Tutorials

Setup Minecraft Servers on CentOS

1) Create your host machine and provision the setup with required RAM and CPU resources.

2) Once your server is updated and configured the way you like, there will be the need to install java and screen so that we can run the minecraft server.

$ sudo yum install screen java -y

3) Download the latest version (or your desired version) of the Minecraft server. The download page is located here: https://minecraft.net/download

$ wget https://s3.amazonaws.com/Minecraft.Download/versions/*****/minecraft_server.******.jar

4) Run the server for the first time so that it creates the eula.txt. You can use CTRL+C to close out of it.

$ java minecraft_server.*********.jar

5) Accept the EULA agreement by editing the eula.txt file and changing the false to true on Line 3 of the eula.txt file.

6) Run the server a second time and let it generate some default terrain and spawn areas. This will also create the server.properties file as well as the whitelist.json, ops.json, and default banned-players.json.

7) Once the set up is completed, close the server out by simultaneously pressing CTRL+C on your keyboard or typing stop into the console of the Minecraft server.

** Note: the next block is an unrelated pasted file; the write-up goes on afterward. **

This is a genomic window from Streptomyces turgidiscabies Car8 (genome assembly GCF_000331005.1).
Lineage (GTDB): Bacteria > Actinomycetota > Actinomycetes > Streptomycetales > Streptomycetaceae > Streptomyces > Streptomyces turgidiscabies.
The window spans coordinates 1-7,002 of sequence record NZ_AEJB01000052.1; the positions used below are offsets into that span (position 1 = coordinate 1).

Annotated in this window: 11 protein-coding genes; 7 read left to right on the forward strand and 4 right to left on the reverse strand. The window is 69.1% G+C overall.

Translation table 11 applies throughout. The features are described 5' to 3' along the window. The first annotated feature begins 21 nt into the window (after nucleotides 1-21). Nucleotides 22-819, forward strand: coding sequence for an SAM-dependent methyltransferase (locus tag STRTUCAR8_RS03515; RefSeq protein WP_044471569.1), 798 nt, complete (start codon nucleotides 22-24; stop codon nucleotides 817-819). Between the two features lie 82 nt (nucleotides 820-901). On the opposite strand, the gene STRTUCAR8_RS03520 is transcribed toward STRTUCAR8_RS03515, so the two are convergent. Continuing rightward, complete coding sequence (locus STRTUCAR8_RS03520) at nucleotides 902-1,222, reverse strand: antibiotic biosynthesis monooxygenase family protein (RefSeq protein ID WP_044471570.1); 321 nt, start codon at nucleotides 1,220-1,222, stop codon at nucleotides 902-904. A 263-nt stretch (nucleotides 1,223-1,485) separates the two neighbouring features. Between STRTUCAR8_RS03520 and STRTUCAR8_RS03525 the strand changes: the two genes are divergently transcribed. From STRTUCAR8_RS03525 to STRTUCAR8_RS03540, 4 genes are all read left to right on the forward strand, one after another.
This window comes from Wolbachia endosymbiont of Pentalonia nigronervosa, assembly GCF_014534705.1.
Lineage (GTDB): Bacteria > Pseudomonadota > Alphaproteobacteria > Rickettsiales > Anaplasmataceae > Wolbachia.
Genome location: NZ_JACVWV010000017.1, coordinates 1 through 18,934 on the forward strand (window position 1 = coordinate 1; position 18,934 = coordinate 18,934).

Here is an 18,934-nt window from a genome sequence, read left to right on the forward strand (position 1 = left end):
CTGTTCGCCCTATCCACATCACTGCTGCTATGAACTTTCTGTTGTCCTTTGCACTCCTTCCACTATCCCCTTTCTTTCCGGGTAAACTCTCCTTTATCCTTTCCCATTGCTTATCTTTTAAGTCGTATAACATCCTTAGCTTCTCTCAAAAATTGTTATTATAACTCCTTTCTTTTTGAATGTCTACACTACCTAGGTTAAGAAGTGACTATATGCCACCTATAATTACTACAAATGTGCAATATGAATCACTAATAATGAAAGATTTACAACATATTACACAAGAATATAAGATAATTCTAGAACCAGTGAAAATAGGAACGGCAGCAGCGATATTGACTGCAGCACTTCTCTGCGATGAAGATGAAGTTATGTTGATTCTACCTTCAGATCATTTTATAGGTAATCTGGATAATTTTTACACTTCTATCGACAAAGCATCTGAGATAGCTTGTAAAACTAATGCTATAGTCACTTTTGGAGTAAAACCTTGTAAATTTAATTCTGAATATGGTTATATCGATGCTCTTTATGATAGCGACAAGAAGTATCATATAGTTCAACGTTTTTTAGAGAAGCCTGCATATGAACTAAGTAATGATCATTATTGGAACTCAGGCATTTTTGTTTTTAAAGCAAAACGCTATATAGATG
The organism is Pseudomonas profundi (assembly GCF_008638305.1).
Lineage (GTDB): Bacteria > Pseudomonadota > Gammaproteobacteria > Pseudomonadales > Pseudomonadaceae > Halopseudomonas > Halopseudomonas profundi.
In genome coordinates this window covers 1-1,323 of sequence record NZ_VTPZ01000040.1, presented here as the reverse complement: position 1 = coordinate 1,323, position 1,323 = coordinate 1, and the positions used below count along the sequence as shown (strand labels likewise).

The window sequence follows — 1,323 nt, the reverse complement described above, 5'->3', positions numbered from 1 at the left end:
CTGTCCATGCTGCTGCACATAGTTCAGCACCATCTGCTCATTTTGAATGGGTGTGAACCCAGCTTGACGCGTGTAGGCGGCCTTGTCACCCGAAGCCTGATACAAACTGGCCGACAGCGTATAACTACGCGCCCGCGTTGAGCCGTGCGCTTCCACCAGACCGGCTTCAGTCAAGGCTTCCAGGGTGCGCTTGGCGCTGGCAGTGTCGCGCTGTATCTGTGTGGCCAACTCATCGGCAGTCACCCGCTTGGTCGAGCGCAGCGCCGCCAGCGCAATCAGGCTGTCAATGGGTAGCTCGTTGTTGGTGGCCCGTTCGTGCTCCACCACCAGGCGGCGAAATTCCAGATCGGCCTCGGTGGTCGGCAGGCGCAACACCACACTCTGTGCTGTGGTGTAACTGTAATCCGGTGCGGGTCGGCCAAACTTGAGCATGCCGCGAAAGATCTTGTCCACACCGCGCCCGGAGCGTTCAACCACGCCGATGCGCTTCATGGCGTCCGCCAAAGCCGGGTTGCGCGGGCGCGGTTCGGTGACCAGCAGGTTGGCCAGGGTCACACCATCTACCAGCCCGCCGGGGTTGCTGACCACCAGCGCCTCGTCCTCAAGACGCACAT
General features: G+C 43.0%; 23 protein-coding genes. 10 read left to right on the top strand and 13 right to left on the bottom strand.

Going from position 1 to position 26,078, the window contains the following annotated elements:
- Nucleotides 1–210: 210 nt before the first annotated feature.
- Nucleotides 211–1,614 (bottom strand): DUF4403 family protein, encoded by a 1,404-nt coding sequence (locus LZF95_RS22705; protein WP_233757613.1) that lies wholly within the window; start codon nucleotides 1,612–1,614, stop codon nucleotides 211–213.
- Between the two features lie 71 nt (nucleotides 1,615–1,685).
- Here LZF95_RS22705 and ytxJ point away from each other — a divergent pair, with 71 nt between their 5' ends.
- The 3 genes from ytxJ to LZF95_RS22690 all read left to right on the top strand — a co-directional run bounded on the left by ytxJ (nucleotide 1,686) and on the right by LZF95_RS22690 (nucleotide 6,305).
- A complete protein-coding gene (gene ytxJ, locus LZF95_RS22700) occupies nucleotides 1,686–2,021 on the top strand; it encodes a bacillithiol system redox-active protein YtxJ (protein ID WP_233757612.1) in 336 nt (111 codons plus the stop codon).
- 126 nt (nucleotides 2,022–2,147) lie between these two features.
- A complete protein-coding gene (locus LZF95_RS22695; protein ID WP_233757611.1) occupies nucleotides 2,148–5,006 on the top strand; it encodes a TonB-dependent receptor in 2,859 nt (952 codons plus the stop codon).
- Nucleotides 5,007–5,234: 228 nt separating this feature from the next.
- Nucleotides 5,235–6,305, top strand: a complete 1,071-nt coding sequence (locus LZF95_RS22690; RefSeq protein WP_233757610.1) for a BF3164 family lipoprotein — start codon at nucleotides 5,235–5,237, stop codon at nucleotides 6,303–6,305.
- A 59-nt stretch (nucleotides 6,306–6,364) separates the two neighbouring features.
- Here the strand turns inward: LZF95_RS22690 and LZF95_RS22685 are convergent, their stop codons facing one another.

8) Edit the server.properties and other configuration files to your liking.

9) Create a startup script.

$ touch startserver.sh

Contents of startserver.sh:

#!/bin/bash
clear
echo -e "Starting Minecraft Server in 3 seconds.."
sleep 3
screen -A -m -d -S minecraftserver java -Xmx1024M -Xms1024M -jar /path/to/minecraft_server.1.8.1.jar nogui

Do not forget that you can edit the 1024M to account for how much RAM you want to provide to the Minecraft server.

  • 1024M for 1G of RAM
  • 2048M for 2G of RAM
  • 4096M for 4G of RAM
  • etc..

10) Make the start script executable:

$ chmod +x startserver.sh

11) If you are using IPTables firewall, do not forget to add the Minecraft server's port to the firewall to allow connections. The default port for Minecraft is 25565:

$ sudo iptables -I INPUT -p tcp --dport 25565 -j ACCEPT
$ sudo service iptables save

12) Now you can start your server by running the start script. This will run the Minecraft server in a screen session in the background.

It is advisable to run the Minecraft server as a different user and not the root user.

 
  • I like how you used screen to run minecraft. I have done something similar except I didn't want it to run under root so I created a new user mcuser, and used this command to run minecraft as that user: sudo -u mcuser screen -mdS minecraftserver java -Xmx1024M -Xms1024M -jar /etc/minecraft/minecraft_server.1.8.9.jar nogui

    Now that starts the process in a detached screen. So to get to view the screen and keep your shell open and open another screen attached under the mcuser screen, here's how:

    screen

    ctrl+a - c <--- create new screen

    sudo -u mcuser screen -r <---connect the newly created screen to screen running under mcuser

    ctrl+a - n <---- switch between root and minecraft screens

    Took a bit to figure out as I had never used screen before but it works nicely. Now I'm trying this script to make minecraft run at boot: http://minecraft.gamepedia.com/Tutorials/Server_startup_script

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